As the grandchild of a holocaust survivor, I exist because of said resistance to fascism. The majority of my grandfather’s family died in concentration camps as he escaped Czechoslovakia and fled to London. He, and by extension I, won the privilege of survival where others were not so lucky. To stand now by while people are violently exterminated by the same ideologies that murdered my family would not only be an insult to my ancestors, but a moral abdication of my responsibility as a human being. In other words, I could not live with myself knowing I am alive because people stood up for my kind, while they die because no one stood up for theirs.

In this moment I invoke Article 9, our Right to Freedom of Conscience, won by the Conscientious Objectors who refused to go to war in order to kill other human beings. I felt compelled by special circumstances, as an individual, to do all in my power to oppose and prevent the greater crimes of genocide and ecocide. I made a conscious, informed, careful, reasonable act of conscience, but it was also a crime of passion motivated by love, rage, compassion, and grief for the destruction being wrought in Brazil.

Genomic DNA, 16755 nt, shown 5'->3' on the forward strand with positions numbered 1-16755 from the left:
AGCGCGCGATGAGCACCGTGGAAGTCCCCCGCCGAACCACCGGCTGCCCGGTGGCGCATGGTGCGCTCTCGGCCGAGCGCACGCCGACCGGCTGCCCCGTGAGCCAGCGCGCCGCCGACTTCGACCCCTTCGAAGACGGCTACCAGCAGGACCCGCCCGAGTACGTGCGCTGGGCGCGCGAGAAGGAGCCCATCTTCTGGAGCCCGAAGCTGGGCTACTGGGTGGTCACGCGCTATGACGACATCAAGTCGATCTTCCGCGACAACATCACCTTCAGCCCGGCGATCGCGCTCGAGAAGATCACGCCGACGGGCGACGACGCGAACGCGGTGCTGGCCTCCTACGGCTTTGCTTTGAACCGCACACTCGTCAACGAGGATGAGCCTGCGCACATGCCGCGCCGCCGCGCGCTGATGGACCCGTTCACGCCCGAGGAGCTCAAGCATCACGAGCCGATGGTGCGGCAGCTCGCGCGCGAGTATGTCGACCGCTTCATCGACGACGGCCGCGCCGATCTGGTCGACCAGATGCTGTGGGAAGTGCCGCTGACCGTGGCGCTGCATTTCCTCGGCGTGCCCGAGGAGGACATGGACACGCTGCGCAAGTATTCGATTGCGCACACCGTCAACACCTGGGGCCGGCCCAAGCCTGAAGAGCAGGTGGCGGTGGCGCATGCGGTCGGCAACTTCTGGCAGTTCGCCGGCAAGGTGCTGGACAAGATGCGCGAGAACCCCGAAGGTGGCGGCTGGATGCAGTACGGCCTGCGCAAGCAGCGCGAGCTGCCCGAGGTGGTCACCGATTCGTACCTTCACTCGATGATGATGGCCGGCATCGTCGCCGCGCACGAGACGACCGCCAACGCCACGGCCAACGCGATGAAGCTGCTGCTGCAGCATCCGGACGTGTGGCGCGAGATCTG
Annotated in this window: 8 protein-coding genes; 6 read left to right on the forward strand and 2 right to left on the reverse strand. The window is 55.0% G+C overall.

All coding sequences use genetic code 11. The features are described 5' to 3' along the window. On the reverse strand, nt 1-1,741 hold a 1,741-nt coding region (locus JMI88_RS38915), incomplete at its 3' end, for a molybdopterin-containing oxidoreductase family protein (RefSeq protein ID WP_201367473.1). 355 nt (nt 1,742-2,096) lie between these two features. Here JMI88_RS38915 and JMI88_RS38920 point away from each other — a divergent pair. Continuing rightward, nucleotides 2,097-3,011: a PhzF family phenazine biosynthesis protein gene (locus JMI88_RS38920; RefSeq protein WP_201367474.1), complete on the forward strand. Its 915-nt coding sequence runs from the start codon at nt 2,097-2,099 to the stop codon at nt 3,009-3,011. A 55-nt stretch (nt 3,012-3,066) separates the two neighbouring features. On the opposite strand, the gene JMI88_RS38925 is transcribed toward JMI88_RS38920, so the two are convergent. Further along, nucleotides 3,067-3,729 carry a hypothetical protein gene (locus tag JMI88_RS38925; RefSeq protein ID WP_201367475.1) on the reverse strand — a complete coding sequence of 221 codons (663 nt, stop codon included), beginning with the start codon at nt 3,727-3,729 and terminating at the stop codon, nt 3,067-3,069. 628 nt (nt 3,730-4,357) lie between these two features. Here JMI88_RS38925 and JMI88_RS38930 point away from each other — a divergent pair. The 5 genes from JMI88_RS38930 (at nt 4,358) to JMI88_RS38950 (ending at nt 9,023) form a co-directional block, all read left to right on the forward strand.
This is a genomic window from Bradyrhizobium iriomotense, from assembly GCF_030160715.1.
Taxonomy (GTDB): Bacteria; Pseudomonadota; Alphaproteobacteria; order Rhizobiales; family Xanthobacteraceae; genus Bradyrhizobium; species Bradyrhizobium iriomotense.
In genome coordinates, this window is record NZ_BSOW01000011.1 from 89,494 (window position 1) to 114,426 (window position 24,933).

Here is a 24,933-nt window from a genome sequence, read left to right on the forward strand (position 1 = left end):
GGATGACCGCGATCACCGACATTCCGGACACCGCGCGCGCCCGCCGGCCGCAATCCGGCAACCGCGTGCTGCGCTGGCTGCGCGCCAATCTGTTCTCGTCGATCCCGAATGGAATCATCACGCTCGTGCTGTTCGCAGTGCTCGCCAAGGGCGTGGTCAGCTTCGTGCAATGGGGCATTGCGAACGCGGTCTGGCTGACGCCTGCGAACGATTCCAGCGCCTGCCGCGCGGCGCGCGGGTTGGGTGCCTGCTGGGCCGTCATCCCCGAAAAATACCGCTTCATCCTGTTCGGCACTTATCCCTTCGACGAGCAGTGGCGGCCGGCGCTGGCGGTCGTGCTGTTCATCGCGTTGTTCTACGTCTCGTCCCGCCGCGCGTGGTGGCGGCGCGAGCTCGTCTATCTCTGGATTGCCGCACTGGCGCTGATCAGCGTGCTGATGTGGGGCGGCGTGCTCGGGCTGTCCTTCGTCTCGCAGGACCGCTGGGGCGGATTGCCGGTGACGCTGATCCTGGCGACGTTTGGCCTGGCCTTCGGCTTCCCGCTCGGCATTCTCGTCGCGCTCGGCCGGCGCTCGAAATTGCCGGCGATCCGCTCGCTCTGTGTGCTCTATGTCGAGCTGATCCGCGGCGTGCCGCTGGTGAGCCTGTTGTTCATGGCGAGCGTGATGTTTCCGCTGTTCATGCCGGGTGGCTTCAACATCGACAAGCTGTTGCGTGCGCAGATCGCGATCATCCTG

Act now – make a donation to the Extinction Rebellion UK Central Defence Fund – to help pay the legal fees of those, like Iggy Fox, arrested for protesting in support of Climate Justice.